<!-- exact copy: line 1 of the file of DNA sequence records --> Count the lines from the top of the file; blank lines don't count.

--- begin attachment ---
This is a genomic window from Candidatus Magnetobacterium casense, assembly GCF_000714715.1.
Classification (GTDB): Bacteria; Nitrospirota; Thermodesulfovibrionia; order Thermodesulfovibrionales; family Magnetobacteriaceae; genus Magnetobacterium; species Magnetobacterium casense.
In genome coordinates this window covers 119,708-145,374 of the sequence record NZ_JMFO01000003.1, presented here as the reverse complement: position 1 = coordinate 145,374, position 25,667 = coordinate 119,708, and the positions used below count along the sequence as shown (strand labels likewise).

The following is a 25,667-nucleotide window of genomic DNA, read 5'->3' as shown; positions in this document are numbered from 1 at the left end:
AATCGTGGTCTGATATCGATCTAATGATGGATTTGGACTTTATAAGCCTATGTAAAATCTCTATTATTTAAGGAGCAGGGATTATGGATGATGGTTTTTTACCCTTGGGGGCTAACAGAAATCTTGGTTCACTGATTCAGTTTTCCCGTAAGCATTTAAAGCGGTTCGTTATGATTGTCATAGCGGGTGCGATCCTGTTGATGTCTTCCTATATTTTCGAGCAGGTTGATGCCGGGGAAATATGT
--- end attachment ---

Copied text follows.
This is a genomic window from Candidatus Magnetobacterium casense, assembly GCF_000714715.1.